Committee grills Nestle and Kellogg on salt reduction

By Guy Montague-Jones

- Last updated on GMT

Related tags: Democratic party, Canada, Salt, Kellogg, Nestlé

Representatives of Nestle and Kellogg defended their actions on salt reduction this week in front of a skeptical committee of Canadian MPs.

Scientists testifying to a Standing Committee on Health hearing on sodium consumption said Canadians are facing unnecessarily high risks of hypertension, heart disease and even stomach cancer because of excess salt in their diet.

The finger was pointed at food companies. Dr Katherine Gray-Donald, an associate professor at McGill University, told MPs that processed foods are the main source of salt, making it hard for Canadians to reduce their salt consumption to healthy levels.

Industry commitment

Nestle and Kellogg representatives defended their products by underlining their commitment to sodium reduction.

Christine Lowry, Kellogg Canada vice president of nutrition and corporate affairs, said breakfast cereals only account for 3 percent of the salt in the Canadian diet but that the company has still made salt reduction a priority.

Lowry told the committee that Kellogg has identified 9 cereals in its Canadian portfolio containing more than 230 mg of sodium. For all these relatively salty products Kellogg plans to cut sodium levels to 200 mg by early 2011.

Both Lowry and Catherine O'Brien, a Nestle director, were keen to emphasize that dramatic sodium reduction cannot be achieved overnight. Time and investment is needed to ensure that products are reformulated so that taste and quality are maintained, and consumers remain loyal.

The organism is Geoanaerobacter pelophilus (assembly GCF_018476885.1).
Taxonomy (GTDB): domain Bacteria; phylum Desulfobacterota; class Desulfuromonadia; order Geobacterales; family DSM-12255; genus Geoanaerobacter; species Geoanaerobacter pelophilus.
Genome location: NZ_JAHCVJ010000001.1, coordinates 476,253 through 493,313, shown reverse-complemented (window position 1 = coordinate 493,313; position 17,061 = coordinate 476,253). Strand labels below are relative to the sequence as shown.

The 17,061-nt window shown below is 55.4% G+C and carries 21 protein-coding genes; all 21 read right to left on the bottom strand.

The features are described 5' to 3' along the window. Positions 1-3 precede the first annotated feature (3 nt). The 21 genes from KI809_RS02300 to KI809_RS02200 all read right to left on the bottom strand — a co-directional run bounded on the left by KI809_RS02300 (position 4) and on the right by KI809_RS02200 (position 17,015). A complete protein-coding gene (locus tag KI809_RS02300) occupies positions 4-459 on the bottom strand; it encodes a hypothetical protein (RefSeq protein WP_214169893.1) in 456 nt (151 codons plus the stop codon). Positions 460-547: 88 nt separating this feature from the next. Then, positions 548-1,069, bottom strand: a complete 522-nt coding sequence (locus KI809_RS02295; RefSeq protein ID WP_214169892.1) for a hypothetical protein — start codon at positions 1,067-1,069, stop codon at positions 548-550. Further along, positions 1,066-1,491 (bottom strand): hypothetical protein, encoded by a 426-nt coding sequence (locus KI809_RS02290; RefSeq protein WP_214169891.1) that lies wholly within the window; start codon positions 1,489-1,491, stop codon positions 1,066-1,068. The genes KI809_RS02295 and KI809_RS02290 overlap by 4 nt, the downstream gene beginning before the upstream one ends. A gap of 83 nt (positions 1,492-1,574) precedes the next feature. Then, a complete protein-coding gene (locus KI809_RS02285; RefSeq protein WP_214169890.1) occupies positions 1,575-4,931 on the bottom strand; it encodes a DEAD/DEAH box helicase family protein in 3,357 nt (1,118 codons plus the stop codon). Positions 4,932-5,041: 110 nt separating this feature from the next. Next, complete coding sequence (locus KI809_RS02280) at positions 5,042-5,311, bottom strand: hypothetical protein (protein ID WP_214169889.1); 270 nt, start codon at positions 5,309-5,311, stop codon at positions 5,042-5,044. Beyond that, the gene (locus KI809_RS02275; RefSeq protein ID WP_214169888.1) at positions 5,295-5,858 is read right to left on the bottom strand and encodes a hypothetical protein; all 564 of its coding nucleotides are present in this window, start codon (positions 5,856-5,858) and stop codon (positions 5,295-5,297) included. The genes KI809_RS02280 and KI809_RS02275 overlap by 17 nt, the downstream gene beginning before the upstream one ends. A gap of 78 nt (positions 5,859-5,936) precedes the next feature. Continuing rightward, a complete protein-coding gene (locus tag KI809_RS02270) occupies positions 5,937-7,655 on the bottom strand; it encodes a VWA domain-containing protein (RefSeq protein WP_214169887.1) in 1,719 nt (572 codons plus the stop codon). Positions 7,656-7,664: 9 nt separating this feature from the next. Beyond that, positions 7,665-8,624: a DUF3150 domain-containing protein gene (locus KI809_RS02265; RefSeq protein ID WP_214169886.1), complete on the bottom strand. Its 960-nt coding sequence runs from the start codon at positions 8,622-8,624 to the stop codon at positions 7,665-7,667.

O’Brien said: We must balance the push of science with the pull of the market -consumers will simply not compromise on taste, therefore it must be a priority alongside improved health.”

“Hit and miss approach”

These arguments failed to impress many of the MPs at the committee hearing. Some MPs expressed frustration at the slowness of progress on salt reduction and questioned the commitment of the food industry.

Judy Wasylycia-Leis, a New Democrat Party MP, was particularly outspoken in her criticisms of industry, attacking its “hit and miss approach”​ to salt reduction. Wasylycia-Leis said Canadians are currently consuming 3,500 mg of sodium a day and most of it comes from processed foods. Recommended daily intake is less than half this amount.

She said: “I frankly don’t understand why we’re still here talking about a voluntary approach, why we’re buying the line that the industry is going to just do it.”

Sodium reduction targets will be published next year by the sodium working group, which was set up by government two years ago to coordinate salt reduction efforts. But compliance with these targets will be voluntary.

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